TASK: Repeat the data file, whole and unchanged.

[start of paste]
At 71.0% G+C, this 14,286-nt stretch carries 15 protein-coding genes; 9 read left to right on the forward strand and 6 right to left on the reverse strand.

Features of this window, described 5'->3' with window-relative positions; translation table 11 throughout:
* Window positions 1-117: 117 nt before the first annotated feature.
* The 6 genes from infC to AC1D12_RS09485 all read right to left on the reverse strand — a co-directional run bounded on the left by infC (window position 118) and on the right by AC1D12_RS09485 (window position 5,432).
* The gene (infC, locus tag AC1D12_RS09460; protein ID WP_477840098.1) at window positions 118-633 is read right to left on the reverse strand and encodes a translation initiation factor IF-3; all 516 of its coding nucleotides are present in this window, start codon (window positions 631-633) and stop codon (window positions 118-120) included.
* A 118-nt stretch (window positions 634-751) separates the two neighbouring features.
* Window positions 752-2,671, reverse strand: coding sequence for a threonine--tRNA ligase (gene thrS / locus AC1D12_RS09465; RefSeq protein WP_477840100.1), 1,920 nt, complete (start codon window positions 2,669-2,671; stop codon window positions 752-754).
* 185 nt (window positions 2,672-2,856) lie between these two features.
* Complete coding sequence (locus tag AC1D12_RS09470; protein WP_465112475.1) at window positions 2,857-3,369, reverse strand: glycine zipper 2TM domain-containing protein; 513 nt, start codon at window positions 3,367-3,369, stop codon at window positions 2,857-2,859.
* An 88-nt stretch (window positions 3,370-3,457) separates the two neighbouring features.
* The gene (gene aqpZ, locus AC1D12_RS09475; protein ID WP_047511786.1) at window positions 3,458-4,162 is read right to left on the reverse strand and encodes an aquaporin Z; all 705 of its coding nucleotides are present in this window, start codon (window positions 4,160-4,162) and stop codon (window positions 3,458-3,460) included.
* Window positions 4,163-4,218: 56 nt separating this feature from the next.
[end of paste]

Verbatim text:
At 71.0% G+C, this 14,286-nt stretch carries 15 protein-coding genes; 9 read left to right on the forward strand and 6 right to left on the reverse strand.

Features of this window, described 5'->3' with window-relative positions; translation table 11 throughout:
* Window positions 1-117: 117 nt before the first annotated feature.
* The 6 genes from infC to AC1D12_RS09485 all read right to left on the reverse strand — a co-directional run bounded on the left by infC (window position 118) and on the right by AC1D12_RS09485 (window position 5,432).
* The gene (infC, locus tag AC1D12_RS09460; protein ID WP_477840098.1) at window positions 118-633 is read right to left on the reverse strand and encodes a translation initiation factor IF-3; all 516 of its coding nucleotides are present in this window, start codon (window positions 631-633) and stop codon (window positions 118-120) included.
* A 118-nt stretch (window positions 634-751) separates the two neighbouring features.
* Window positions 752-2,671, reverse strand: coding sequence for a threonine--tRNA ligase (gene thrS / locus AC1D12_RS09465; RefSeq protein WP_477840100.1), 1,920 nt, complete (start codon window positions 2,669-2,671; stop codon window positions 752-754).
* 185 nt (window positions 2,672-2,856) lie between these two features.
* Complete coding sequence (locus tag AC1D12_RS09470; protein WP_465112475.1) at window positions 2,857-3,369, reverse strand: glycine zipper 2TM domain-containing protein; 513 nt, start codon at window positions 3,367-3,369, stop codon at window positions 2,857-2,859.
* An 88-nt stretch (window positions 3,370-3,457) separates the two neighbouring features.
* The gene (gene aqpZ, locus AC1D12_RS09475; protein ID WP_047511786.1) at window positions 3,458-4,162 is read right to left on the reverse strand and encodes an aquaporin Z; all 705 of its coding nucleotides are present in this window, start codon (window positions 4,160-4,162) and stop codon (window positions 3,458-3,460) included.
* Window positions 4,163-4,218: 56 nt separating this feature from the next.